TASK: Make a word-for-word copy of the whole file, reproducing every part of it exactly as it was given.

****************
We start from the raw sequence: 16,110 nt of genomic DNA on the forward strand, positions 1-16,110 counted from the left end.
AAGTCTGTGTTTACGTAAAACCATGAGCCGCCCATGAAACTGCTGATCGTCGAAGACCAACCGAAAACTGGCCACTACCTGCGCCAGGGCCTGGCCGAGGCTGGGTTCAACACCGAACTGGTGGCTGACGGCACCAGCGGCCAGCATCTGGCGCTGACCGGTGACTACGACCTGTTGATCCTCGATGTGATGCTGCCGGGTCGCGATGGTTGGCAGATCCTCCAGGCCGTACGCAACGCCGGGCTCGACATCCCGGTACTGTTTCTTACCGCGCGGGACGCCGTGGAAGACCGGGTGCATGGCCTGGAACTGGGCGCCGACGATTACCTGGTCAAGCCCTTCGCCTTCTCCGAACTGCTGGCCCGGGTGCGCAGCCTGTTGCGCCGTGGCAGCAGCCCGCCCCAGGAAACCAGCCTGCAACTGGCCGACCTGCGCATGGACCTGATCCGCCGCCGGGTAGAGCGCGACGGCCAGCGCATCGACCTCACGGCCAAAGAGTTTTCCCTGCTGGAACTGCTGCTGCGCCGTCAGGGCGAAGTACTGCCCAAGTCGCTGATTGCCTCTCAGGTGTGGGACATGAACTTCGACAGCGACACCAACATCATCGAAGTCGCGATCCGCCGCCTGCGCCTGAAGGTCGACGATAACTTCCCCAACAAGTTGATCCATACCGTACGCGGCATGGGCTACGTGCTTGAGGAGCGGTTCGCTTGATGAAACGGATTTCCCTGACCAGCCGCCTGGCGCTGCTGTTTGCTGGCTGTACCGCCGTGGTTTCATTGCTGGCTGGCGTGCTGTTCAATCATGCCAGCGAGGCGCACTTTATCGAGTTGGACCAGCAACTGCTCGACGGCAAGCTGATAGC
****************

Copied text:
We start from the raw sequence: 16,110 nt of genomic DNA on the forward strand, positions 1-16,110 counted from the left end.
AAGTCTGTGTTTACGTAAAACCATGAGCCGCCCATGAAACTGCTGATCGTCGAAGACCAACCGAAAACTGGCCACTACCTGCGCCAGGGCCTGGCCGAGGCTGGGTTCAACACCGAACTGGTGGCTGACGGCACCAGCGGCCAGCATCTGGCGCTGACCGGTGACTACGACCTGTTGATCCTCGATGTGATGCTGCCGGGTCGCGATGGTTGGCAGATCCTCCAGGCCGTACGCAACGCCGGGCTCGACATCCCGGTACTGTTTCTTACCGCGCGGGACGCCGTGGAAGACCGGGTGCATGGCCTGGAACTGGGCGCCGACGATTACCTGGTCAAGCCCTTCGCCTTCTCCGAACTGCTGGCCCGGGTGCGCAGCCTGTTGCGCCGTGGCAGCAGCCCGCCCCAGGAAACCAGCCTGCAACTGGCCGACCTGCGCATGGACCTGATCCGCCGCCGGGTAGAGCGCGACGGCCAGCGCATCGACCTCACGGCCAAAGAGTTTTCCCTGCTGGAACTGCTGCTGCGCCGTCAGGGCGAAGTACTGCCCAAGTCGCTGATTGCCTCTCAGGTGTGGGACATGAACTTCGACAGCGACACCAACATCATCGAAGTCGCGATCCGCCGCCTGCGCCTGAAGGTCGACGATAACTTCCCCAACAAGTTGATCCATACCGTACGCGGCATGGGCTACGTGCTTGAGGAGCGGTTCGCTTGATGAAACGGATTTCCCTGACCAGCCGCCTGGCGCTGCTGTTTGCTGGCTGTACCGCCGTGGTTTCATTGCTGGCTGGCGTGCTGTTCAATCATGCCAGCGAGGCGCACTTTATCGAGTTGGACCAGCAACTGCTCGACGGCAAGCTGATAGC